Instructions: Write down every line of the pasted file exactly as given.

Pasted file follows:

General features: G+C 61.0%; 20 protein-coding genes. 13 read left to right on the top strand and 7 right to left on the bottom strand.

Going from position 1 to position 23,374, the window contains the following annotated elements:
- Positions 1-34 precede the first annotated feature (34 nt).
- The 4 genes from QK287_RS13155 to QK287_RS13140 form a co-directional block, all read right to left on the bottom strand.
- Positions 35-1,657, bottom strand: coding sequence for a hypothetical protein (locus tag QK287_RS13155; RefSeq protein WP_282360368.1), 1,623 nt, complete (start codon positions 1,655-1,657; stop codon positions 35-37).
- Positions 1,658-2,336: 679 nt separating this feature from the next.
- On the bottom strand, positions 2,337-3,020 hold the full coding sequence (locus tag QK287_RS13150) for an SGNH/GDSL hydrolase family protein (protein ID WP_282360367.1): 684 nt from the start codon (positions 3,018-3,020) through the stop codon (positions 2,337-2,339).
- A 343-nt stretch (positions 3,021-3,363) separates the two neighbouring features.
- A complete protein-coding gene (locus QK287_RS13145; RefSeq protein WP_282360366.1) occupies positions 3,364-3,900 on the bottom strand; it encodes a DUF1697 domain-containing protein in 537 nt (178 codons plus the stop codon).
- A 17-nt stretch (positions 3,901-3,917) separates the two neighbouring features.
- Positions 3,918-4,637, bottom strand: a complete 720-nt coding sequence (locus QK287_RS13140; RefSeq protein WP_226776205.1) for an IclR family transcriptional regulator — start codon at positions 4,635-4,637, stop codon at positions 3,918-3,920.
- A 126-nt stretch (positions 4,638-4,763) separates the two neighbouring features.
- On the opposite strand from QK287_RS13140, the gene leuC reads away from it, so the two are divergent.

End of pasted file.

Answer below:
General features: G+C 61.0%; 20 protein-coding genes. 13 read left to right on the top strand and 7 right to left on the bottom strand.

Going from position 1 to position 23,374, the window contains the following annotated elements:
- Positions 1-34 precede the first annotated feature (34 nt).
- The 4 genes from QK287_RS13155 to QK287_RS13140 form a co-directional block, all read right to left on the bottom strand.
- Positions 35-1,657, bottom strand: coding sequence for a hypothetical protein (locus tag QK287_RS13155; RefSeq protein WP_282360368.1), 1,623 nt, complete (start codon positions 1,655-1,657; stop codon positions 35-37).
- Positions 1,658-2,336: 679 nt separating this feature from the next.
- On the bottom strand, positions 2,337-3,020 hold the full coding sequence (locus tag QK287_RS13150) for an SGNH/GDSL hydrolase family protein (protein ID WP_282360367.1): 684 nt from the start codon (positions 3,018-3,020) through the stop codon (positions 2,337-2,339).
- A 343-nt stretch (positions 3,021-3,363) separates the two neighbouring features.
- A complete protein-coding gene (locus QK287_RS13145; RefSeq protein WP_282360366.1) occupies positions 3,364-3,900 on the bottom strand; it encodes a DUF1697 domain-containing protein in 537 nt (178 codons plus the stop codon).
- A 17-nt stretch (positions 3,901-3,917) separates the two neighbouring features.
- Positions 3,918-4,637, bottom strand: a complete 720-nt coding sequence (locus QK287_RS13140; RefSeq protein WP_226776205.1) for an IclR family transcriptional regulator — start codon at positions 4,635-4,637, stop codon at positions 3,918-3,920.
- A 126-nt stretch (positions 4,638-4,763) separates the two neighbouring features.
- On the opposite strand from QK287_RS13140, the gene leuC reads away from it, so the two are divergent.